It’s hard not to feel that Enron shows the influence of Attempts on Her Life while simultaneously abjuring it. They’re both Royal Court productions but separated by a traumatic decade. There are a number of inexplicable musical numbers in both plays although neither is a musical, in both actors double up and a huge cast run thru many different cipher characters, and multi-media is also a commonality with large screens bombarding the audience with subliminally fast images of modern life; but the differences are huge. The blunt satire of capitalism remains, but the generalised anxiety of Martin Crimp is replaced by a sharp focus on the fall of one company by Lucy Prebble, who also develops four stable characters amid the slapstick in order to give us an emotional anchor, and has a solid plot in the downfall of Enron’s insane accounting system to drive things forward in a semi-linear fashion. In other words Attempts on Her Life is an important play but it’s not a trailblazer, nothing can follow it, other writers can only plunder from it what they like best and incorporate it into their own more traditional work – after all if one actually wants to say something about society it’s not really that satisfying only having a dramatic framework that deconstructs the validity of any and all attempts to say anything about society.

3/5

September 21, 2010

The Hole 3-D

Joe Dante, director of The Howling and Gremlins, helms a kid’s film as scary as most adult horror films…

Nietzsche’s “And remember, if you stare long into an abyss, the abyss also stares into you” is a more apt tag-line than “What are you so afraid of?” which implies a jokey approach to the material largely absent from the film. Sure, Dante inserts parodic “Ha! Made you jump…” moments where people unexpectedly pop out of nowhere to deliver their lines, but he’s such a good horror director that he’s achieved the jump in technique that Anne Radcliffe defined as the difference between horror, make an audience jump and groan with buckets of gore, and terror, the purer feeling induced by sheer dread, which is infinitely more disturbing for a young audience. Whether such pure gore-free scares are suitable for children at all is a very serious question and one which the Irish censor has answered with a definitive ‘No!’ courtesy of a 15s cert.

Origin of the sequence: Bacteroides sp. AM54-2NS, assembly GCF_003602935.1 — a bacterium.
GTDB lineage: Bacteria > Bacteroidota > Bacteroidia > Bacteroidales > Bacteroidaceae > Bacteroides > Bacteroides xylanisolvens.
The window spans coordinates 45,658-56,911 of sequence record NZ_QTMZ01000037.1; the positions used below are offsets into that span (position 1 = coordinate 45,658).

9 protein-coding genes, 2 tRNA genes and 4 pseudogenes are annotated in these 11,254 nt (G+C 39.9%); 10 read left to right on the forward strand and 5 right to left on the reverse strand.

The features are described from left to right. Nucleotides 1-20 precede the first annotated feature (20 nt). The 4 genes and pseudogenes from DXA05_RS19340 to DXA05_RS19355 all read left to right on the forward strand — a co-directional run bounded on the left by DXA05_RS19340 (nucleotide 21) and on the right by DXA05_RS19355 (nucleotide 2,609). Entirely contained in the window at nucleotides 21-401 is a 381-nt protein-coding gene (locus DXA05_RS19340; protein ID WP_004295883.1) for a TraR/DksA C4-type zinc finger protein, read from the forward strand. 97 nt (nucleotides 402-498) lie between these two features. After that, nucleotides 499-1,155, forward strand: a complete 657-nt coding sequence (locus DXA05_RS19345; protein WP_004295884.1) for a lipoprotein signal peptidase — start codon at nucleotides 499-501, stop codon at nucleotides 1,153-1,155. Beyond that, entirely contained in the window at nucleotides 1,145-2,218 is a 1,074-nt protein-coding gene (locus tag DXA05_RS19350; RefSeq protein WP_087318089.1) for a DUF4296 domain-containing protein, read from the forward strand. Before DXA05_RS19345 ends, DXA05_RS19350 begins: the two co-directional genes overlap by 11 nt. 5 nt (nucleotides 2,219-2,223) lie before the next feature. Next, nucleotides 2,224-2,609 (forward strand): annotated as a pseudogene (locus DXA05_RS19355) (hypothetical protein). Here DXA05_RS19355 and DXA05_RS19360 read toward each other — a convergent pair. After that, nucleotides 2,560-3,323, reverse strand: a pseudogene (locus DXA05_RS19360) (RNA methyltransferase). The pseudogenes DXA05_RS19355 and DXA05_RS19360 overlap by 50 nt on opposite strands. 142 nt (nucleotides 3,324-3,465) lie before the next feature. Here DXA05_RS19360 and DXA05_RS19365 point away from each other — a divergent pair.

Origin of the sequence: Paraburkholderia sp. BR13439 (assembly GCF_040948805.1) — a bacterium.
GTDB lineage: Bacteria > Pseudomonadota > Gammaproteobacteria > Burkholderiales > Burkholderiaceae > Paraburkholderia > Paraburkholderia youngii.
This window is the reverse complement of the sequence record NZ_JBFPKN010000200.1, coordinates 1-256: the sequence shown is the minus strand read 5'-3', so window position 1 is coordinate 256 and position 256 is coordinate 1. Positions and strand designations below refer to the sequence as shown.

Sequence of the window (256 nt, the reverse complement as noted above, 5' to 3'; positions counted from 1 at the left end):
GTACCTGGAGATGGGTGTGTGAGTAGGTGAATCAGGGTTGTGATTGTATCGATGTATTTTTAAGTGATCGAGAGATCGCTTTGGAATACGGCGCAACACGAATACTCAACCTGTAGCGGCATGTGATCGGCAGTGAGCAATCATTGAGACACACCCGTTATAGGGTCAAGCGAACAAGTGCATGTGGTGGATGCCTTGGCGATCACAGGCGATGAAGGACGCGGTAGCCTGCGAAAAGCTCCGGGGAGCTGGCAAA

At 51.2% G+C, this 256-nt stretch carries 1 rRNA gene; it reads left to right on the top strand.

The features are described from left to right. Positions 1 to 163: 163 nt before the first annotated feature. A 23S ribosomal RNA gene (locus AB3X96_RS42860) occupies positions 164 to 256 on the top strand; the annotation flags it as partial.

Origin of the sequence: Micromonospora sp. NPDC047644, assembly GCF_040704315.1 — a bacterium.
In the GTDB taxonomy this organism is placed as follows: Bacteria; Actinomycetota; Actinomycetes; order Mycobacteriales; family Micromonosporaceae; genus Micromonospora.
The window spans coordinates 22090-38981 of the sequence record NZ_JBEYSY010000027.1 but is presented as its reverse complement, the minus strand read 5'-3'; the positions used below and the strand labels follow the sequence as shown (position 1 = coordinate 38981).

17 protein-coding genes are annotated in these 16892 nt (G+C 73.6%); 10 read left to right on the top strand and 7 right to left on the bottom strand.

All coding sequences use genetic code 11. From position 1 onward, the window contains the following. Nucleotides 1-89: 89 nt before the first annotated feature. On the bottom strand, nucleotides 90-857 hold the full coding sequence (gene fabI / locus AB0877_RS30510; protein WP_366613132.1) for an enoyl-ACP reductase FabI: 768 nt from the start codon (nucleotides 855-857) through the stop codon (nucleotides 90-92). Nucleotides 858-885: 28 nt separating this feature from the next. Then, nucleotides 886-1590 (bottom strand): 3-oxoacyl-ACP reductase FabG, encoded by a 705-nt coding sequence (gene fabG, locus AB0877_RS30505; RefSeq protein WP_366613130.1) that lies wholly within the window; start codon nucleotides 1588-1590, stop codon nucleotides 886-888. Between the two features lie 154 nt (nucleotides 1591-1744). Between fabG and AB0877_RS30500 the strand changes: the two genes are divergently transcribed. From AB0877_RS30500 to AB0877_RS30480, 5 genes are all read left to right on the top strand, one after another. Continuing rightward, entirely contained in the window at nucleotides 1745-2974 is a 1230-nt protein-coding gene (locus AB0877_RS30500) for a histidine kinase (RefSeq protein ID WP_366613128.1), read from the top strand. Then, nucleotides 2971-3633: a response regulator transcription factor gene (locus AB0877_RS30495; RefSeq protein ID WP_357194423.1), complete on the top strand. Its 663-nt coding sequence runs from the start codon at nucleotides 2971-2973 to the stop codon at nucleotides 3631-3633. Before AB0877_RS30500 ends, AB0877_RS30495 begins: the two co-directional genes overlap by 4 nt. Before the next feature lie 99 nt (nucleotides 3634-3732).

Sullen teenager Dane (Chris Massoglia) and his younger brother Lucas (Nathan Gamble) move into a new house, dragged 2,000 miles from their beloved Brooklyn by their flakey single mother (Teri Polo). It’s not all bad though as they quickly strike up a friendship with the cute bookworm next door (Haley Bennett). Exploring a mysterious hole in their new basement together, however, proves a very bad idea. Life-lesson: if you find something heavily secured with pad-locks for no apparent reason, for the love of God trust whoever put them on and lock them again when you’re finished gawking. As Bennett surmises “You have a gateway to hell in your basement”. Her next line “Cool” is quickly retracted when it unleashes a dead girl, dripping blood from one eye, who limps after her in unsettling digitally manipulated motion. Gamble meanwhile follows up playing Gordon’s son who was terrorised by Two-Face in The Dark Knight by being terrorised by a court-jester puppet – a mini-Joker. This puppet moves when he’s not looking, before winking, and eventually traps him in the basement and chuckles maliciously as it slowly walks towards him….

Impressive sound design makes the scenes where the unseen stalking puppet’s bells ring absolutely terrifying as they rattle all around and even behind you. By contrast the third dimension is as superfluous as always and lends an air of unreality to proceedings which only becomes interesting in the funhouse set at the end where the outsized and crazily twisted furniture leaping off the screen enhances the perilous mental state of the hero finally sucked into his worst nightmare. Massoglia’s endearingly mumbly hero leads an impressive central trio of performances by young actors who hold their own against Bruce Dern’s scenery-chewing cameo.

The Hole is a very well constructed Hallowe’en chiller that sadly falls between two target audiences by virtue of its own effectiveness.

3/5